International Extradition, The Rule of Non-Enquiry and The Problem Of Sovereignty
Extradition is defined as the act whereby one particular jurisdiction delivers a person who is accused or convicted of particular crime in different jurisdiction, so as to take them and proceed further in a trial as their law enforcement. Basically, this process is a co-operation of enforcing law procedures between two different jurisdiction depending upon the arrangement made between them. Keeping aside the legal aspects of extradition, it also includes the transfer of custody, of a person who is being extradited to the legal authority upon request of the concerned authority. If we look into the extradition process, one of the sovereign jurisdiction has to make a formal request to another sovereign jurisdiction. If the accused is found within the boundaries of the requested sovereign, then the requested sovereign may arrest the accused and is further subjected to the extradition process. Here the extradition procedures will be subjected to the laws of the requesting sovereign. But for the countries, the process of extradition is regulated by the treaties. Whereas when extradition is compelled by laws, such as among sub-national territories, the concept is known as surrendering or rendition.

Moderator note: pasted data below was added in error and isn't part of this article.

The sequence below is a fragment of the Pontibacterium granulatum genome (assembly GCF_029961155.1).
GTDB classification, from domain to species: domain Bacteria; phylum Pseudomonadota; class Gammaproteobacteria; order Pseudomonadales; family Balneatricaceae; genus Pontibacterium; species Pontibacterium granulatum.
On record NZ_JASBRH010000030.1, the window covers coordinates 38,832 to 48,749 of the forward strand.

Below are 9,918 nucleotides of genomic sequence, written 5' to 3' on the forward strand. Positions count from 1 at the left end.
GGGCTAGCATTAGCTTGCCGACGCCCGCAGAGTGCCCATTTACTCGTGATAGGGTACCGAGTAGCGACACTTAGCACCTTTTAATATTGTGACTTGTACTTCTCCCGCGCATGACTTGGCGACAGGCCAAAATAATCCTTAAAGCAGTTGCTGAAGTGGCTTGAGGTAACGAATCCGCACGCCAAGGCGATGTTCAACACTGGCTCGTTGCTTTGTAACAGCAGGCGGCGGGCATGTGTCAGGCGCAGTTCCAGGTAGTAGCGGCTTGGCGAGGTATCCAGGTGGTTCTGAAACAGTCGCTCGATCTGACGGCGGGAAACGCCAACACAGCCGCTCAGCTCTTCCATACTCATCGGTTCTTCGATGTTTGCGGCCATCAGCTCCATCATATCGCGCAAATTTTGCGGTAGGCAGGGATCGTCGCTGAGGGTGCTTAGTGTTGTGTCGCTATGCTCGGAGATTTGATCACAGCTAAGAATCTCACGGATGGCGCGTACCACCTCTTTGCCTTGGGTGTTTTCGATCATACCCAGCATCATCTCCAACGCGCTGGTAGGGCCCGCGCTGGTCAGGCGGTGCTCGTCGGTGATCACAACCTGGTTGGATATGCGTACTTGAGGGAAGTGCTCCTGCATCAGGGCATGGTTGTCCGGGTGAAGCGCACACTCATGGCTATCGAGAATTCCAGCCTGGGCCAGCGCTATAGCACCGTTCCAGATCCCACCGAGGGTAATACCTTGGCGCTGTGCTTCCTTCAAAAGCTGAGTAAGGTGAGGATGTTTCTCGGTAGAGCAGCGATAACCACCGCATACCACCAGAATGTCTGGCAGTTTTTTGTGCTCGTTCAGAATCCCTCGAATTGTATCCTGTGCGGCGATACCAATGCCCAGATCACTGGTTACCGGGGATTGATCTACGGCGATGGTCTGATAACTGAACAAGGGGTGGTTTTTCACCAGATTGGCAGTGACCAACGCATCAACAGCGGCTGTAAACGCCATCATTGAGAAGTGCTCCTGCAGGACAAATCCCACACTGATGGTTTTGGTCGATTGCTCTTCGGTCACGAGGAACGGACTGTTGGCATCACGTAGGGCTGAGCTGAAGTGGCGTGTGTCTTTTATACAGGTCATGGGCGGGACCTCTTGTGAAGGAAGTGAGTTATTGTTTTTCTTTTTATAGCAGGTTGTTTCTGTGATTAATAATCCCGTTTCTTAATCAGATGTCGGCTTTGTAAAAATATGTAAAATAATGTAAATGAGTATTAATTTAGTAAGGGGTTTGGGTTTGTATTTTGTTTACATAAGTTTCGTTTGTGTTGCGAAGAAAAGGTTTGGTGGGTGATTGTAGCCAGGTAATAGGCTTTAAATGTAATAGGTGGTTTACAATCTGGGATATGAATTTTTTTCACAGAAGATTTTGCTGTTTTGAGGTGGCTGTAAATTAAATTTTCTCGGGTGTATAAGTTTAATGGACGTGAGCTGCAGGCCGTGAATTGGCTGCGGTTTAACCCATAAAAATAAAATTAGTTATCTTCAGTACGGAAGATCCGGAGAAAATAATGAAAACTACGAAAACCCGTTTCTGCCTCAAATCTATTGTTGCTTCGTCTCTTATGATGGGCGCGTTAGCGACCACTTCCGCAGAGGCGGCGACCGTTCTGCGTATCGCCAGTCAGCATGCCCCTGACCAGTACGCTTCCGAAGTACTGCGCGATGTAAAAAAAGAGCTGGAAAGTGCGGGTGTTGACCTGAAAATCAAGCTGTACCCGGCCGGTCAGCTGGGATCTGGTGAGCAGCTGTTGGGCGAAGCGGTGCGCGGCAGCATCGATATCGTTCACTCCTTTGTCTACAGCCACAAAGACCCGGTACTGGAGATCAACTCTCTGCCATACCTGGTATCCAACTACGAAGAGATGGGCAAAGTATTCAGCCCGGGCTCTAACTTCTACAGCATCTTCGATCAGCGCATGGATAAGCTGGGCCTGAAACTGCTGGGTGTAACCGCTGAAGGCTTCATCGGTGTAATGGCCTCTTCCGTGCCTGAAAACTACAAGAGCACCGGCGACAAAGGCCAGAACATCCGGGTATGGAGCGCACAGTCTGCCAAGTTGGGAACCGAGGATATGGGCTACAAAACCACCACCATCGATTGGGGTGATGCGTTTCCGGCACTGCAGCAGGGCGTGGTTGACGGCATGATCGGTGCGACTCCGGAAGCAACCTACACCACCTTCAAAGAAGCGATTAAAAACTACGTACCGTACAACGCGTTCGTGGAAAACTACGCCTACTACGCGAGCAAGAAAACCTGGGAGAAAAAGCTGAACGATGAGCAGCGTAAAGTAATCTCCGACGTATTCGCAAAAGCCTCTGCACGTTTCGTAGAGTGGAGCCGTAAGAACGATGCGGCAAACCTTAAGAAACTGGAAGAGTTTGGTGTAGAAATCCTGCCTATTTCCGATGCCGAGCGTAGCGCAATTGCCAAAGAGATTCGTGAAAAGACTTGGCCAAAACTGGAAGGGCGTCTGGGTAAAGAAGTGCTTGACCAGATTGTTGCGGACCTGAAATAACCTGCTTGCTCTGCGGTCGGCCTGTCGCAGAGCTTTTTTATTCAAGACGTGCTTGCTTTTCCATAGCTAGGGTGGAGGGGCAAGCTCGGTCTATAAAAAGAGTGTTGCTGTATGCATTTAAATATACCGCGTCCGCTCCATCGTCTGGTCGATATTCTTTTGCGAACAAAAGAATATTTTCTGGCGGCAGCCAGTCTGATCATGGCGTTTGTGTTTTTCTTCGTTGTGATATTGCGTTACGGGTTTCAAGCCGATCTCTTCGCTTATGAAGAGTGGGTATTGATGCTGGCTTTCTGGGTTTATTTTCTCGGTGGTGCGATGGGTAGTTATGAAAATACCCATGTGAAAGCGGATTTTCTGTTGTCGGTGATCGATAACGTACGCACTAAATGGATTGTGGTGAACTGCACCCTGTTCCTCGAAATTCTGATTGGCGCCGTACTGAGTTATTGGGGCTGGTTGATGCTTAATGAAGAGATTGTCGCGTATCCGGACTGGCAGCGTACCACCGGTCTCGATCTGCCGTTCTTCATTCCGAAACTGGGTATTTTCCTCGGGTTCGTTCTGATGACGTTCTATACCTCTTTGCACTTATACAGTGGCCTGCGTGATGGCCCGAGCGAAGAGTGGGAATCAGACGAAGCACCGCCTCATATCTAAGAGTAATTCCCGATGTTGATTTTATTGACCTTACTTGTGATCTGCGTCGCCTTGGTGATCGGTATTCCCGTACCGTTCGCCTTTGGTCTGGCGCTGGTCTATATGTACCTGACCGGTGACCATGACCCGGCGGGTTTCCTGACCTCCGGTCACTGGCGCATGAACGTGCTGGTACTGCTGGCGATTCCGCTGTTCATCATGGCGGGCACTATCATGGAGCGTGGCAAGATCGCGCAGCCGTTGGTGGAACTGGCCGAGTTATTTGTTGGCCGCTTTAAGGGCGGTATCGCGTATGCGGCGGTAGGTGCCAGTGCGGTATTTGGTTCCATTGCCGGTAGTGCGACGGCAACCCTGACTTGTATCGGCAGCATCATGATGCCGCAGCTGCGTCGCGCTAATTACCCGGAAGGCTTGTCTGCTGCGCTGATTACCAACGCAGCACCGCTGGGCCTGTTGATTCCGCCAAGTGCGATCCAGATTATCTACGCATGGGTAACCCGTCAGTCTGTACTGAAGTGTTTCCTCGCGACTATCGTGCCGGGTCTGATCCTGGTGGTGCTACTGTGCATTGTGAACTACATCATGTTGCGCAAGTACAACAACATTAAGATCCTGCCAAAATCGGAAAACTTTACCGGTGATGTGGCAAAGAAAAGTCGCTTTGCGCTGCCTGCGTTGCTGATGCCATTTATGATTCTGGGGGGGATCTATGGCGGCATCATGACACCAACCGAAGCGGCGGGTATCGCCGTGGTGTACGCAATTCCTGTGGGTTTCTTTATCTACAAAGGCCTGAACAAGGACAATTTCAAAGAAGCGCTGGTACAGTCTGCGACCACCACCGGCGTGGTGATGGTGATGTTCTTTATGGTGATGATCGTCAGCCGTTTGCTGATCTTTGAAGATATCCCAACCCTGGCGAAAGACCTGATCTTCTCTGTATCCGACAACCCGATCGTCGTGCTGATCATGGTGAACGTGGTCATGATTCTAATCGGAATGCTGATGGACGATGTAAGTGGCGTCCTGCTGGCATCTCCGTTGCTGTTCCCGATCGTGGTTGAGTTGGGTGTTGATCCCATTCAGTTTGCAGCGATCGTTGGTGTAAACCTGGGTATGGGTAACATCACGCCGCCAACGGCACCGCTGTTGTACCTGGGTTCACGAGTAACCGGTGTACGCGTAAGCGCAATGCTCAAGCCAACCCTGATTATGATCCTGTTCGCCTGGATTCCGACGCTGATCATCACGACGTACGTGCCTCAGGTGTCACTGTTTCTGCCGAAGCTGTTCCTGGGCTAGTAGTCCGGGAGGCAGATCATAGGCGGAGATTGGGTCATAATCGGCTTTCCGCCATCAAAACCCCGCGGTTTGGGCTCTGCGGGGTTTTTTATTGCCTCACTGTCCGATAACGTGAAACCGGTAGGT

The research is divide into following chapters:
· International Extradition
· Bars to Extradition
· Rule of Non-Enquiry
· Problem of Sovereignty.
International Extradition Treaties or Agreements
The concord in international law is that any state does not have any responsibility to surrender any suspects, or a criminal, to any foreign state, where the reason behind this is that according to the principle of sovereignty each and every state has a legal authority over the people within its jurisdiction. Thus such absence of international understandings and wants of the right to demand such suspects criminals from other countries, have led to the evolution of Extradition treaties. If there is no extradition treaties existing among the countries, a country may still request the dismissal or lawful return of an individual in accordance, with the existing laws of requested country’s domestic laws. Whereas, the legislation of the penal provisions in many countries contain provisions which allows for extradition to take place when the extradition treaty is absent. But once again, the countries may request for the dismissal and lawful return of a accused from the boundaries of the requested state in absence of the extradition agreement. It is quite obvious that none of the countries in the world has an extradition agreement with all other countries, for instance United States of America does not have an extradition treaty with China.
Bars to Extradition
There are circumstances under which the countries may accept or reject the extradition requests. Basic rights of human beings bring an essential grounds for such denial. These bars are instances of lawsuits, execution and pronouncements of the deserter in the requesting countries. These bars also extends to consider the impact on the family of the refugee during the extradition process. Henceforth, civil rights identified by zonal and global harmony may be a ground for refusal of extradition requests.